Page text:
Difference b/w Combinations of random variables and transforms of rv's.

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Sidhant Shivram
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Hey there (:

Can someone briefly explain to me the difference b/w combinations of random variables and transforms of random variables (as far as I know, only "combinations of rv's" is included interest Edexcel's A Level Math S4 module but I'm just curious).

Also, the topic is explained as : "distribution of linear combinations of independent normal random variables". So I was wondering, why is "linear" mentioned there? What is 'linear' about the distribution of the said combinations of independent normal rv's?

Thank you very much! (:

PS : I haven't given this much thought & I won't be able to research about it either since I'm running out of time (will be travelling soon) and I need to clarify my doubts faster. Hence, the post here, on TSR. Under normal circumstances, I'd have tried to find out for myself by researching about it online and post on TSR only if I wasn't able to get answers even then)
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Farhan.Hanif93
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(Original post by Sidhant Shivram)
Hey there (:

Can someone briefly explain to me the difference b/w combinations of random variables and transforms of random variables (as far as I know, only "combinations of rv's" is included interest Edexcel's A Level Math S4 module but I'm just curious).
Roughly speaking, a transformation of random variables is given by some function of the random variables, such as \sin (X+Y) or 2|X|+\dfrac{1}{Y} +\sqrt{5Z} etc etc, where X,Y,Z are suitable R.V.s.

I've never heard the phrase "combination of r.v.s" but I'd say it's reasonable to assume that it is the same thing as a transformation. A linear combination, on the other hand, is a more specific type of transformation.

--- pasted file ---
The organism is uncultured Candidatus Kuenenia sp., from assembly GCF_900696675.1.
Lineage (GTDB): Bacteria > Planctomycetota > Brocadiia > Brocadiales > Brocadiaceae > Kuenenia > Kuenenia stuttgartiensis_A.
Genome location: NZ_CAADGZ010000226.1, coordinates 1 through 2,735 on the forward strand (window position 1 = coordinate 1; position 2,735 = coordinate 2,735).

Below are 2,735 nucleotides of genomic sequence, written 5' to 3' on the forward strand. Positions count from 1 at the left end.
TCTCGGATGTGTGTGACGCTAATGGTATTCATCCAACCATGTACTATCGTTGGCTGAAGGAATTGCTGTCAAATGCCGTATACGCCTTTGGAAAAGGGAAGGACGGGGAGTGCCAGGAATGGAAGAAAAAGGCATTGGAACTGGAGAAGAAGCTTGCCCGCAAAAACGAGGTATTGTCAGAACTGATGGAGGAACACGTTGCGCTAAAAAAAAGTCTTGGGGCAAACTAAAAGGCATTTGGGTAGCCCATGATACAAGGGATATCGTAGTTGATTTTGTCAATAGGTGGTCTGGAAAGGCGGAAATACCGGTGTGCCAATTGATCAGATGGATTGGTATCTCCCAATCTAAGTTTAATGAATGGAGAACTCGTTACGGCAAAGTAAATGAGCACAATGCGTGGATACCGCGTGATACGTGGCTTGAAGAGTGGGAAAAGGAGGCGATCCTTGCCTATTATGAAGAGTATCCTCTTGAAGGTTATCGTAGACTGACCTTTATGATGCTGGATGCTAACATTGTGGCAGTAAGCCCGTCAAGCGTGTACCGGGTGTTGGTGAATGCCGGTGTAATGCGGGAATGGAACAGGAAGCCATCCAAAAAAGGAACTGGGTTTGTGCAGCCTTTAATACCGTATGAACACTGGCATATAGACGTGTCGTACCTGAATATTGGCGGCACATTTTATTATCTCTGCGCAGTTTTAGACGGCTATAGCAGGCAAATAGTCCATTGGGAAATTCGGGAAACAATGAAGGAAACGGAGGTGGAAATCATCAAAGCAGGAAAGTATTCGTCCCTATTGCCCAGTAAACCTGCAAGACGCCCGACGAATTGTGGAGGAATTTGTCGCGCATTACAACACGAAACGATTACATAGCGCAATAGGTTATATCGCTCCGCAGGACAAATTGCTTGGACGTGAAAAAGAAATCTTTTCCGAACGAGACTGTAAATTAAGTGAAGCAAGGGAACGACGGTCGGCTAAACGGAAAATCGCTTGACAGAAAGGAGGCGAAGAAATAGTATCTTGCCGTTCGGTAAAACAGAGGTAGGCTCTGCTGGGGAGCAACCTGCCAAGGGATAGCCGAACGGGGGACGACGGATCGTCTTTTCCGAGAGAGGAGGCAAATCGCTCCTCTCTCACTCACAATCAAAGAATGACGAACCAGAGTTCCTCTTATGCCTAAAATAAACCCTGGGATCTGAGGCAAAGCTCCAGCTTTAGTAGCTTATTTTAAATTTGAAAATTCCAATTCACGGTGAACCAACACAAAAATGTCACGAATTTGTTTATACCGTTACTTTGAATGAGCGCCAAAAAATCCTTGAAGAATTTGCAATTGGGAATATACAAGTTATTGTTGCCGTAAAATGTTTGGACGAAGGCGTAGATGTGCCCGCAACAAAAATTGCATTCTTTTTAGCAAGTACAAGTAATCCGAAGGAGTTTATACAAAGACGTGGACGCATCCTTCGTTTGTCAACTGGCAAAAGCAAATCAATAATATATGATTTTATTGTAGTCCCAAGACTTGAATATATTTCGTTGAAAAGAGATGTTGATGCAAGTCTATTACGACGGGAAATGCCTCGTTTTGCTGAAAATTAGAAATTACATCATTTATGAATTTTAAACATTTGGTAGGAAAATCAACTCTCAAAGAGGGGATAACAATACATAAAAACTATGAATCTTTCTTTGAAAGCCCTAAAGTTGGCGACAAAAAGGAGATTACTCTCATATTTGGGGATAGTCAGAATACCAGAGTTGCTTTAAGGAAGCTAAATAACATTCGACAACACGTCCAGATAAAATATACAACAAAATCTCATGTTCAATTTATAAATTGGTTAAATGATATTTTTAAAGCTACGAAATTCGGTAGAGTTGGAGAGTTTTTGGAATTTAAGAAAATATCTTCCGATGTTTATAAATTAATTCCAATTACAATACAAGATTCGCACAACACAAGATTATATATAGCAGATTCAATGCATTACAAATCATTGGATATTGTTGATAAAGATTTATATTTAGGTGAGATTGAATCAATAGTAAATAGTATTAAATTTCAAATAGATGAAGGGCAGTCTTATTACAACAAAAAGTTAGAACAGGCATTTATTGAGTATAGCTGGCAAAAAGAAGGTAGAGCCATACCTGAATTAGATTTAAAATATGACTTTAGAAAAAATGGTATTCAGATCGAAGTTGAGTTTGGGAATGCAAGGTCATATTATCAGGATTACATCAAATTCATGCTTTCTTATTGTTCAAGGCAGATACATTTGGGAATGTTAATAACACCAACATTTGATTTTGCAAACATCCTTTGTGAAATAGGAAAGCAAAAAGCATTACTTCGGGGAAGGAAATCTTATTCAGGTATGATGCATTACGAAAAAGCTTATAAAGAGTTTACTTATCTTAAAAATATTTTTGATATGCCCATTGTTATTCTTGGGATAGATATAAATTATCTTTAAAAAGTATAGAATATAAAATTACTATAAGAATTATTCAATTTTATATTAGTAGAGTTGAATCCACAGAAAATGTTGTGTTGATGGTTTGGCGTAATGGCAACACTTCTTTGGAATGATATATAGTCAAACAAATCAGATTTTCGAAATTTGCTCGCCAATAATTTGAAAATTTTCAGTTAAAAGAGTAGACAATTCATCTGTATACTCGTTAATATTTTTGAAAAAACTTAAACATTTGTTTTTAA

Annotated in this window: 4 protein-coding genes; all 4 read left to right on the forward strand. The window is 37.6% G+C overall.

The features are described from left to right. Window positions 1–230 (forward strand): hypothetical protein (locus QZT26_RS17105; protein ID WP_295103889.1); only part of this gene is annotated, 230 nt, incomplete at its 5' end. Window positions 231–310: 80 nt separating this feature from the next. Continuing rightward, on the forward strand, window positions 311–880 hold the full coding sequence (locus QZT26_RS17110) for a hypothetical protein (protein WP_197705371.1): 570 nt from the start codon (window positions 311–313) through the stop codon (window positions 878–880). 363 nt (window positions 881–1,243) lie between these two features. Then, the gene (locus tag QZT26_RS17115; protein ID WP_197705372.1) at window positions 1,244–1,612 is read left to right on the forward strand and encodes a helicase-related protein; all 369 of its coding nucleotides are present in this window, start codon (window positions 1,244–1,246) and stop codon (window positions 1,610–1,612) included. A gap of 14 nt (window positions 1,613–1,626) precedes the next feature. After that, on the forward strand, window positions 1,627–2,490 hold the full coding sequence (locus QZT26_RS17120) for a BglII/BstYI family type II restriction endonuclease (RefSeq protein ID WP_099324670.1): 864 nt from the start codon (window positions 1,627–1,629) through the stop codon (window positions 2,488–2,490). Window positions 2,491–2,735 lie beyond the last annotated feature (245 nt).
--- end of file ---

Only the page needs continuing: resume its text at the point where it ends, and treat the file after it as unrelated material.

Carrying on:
Also, the topic is explained as : "distribution of linear combinations of independent normal random variables". So I was wondering, why is "linear" mentioned there? What is 'linear' about the distribution of the said combinations of independent normal rv's?
"Linear" is used to describe the type of transformation that yields a "linear combination" of R.V.s, as opposed to "linearity" of it's distribution (whatever that means).

A transformation X of random variables X_1, …, X_n is called linear if X = a_1X_1 + a_2 X_2 + … + a_nX_n, where a_i are suitably chosen constants, and we say that X is a linear combination of the X_i.

It's called linear because the random variables X_1, … , X_n appear in a linear fashion (in the same way that y=mx+c represents a straight line in the x-y plane - the X_i are not transformed themselves i.e. aX_1^2 + bX_2 is not a linear transformation because X_1 has been transformed in a non-linear fashion.)
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Sidhant Shivram
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(Original post by Farhan.Hanif93)
Roughly speaking, a transformation of random variables is given by some function of the random variables, such as \sin (X+Y) or 2|X|+\dfrac{1}{Y} +\sqrt{5Z} etc etc, where X,Y,Z are suitable R.V.s.

I've never heard the phrase "combination of r.v.s" but I'd say it's reasonable to assume that it is the same thing as a transformation. A linear combination, on the other hand, is a more specific type of transformation.


"Linear" is used to describe the type of transformation that yields a "linear combination" of R.V.s, as opposed to "linearity" of it's distribution (whatever that means).

A transformation X of random variables X_1, …, X_n is called linear if X = a_1X_1 + a_2 X_2 + … + a_nX_n, where a_i are suitably chosen constants, and we say that X is a linear combination of the X_i.

It's called linear because the random variables X_1, … , X_n appear in a linear fashion (in the same way that y=mx+c represents a straight line in the x-y plane - the X_i are not transformed themselves i.e. aX_1^2 + bX_2 is not a linear transformation because X_1 has been transformed in a non-linear fashion.)
Oh okay! That makes sense! Thank you so much! (:


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